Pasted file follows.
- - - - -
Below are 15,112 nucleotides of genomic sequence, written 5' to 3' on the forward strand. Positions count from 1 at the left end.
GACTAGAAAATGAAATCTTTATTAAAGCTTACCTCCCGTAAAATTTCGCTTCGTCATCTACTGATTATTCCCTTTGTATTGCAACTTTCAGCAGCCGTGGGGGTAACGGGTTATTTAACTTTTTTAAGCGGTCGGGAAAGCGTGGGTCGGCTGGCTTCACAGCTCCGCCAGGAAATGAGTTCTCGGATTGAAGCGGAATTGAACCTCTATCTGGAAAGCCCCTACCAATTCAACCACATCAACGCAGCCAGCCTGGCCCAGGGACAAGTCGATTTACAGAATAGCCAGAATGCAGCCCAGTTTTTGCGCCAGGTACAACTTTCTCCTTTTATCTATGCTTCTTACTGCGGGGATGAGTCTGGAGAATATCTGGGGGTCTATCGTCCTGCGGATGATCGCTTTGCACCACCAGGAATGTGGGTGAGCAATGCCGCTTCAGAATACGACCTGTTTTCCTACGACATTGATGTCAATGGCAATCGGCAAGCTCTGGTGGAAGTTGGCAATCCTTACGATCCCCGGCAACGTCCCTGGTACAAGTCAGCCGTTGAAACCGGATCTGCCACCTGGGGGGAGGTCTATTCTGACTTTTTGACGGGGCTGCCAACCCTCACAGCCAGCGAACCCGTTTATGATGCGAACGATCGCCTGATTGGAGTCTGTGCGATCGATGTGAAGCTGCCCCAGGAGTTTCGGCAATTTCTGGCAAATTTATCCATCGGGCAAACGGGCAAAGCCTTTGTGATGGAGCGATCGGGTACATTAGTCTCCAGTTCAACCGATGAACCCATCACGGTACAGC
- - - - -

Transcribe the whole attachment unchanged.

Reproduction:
Below are 15,112 nucleotides of genomic sequence, written 5' to 3' on the forward strand. Positions count from 1 at the left end.
GACTAGAAAATGAAATCTTTATTAAAGCTTACCTCCCGTAAAATTTCGCTTCGTCATCTACTGATTATTCCCTTTGTATTGCAACTTTCAGCAGCCGTGGGGGTAACGGGTTATTTAACTTTTTTAAGCGGTCGGGAAAGCGTGGGTCGGCTGGCTTCACAGCTCCGCCAGGAAATGAGTTCTCGGATTGAAGCGGAATTGAACCTCTATCTGGAAAGCCCCTACCAATTCAACCACATCAACGCAGCCAGCCTGGCCCAGGGACAAGTCGATTTACAGAATAGCCAGAATGCAGCCCAGTTTTTGCGCCAGGTACAACTTTCTCCTTTTATCTATGCTTCTTACTGCGGGGATGAGTCTGGAGAATATCTGGGGGTCTATCGTCCTGCGGATGATCGCTTTGCACCACCAGGAATGTGGGTGAGCAATGCCGCTTCAGAATACGACCTGTTTTCCTACGACATTGATGTCAATGGCAATCGGCAAGCTCTGGTGGAAGTTGGCAATCCTTACGATCCCCGGCAACGTCCCTGGTACAAGTCAGCCGTTGAAACCGGATCTGCCACCTGGGGGGAGGTCTATTCTGACTTTTTGACGGGGCTGCCAACCCTCACAGCCAGCGAACCCGTTTATGATGCGAACGATCGCCTGATTGGAGTCTGTGCGATCGATGTGAAGCTGCCCCAGGAGTTTCGGCAATTTCTGGCAAATTTATCCATCGGGCAAACGGGCAAAGCCTTTGTGATGGAGCGATCGGGTACATTAGTCTCCAGTTCAACCGATGAACCCATCACGGTACAGC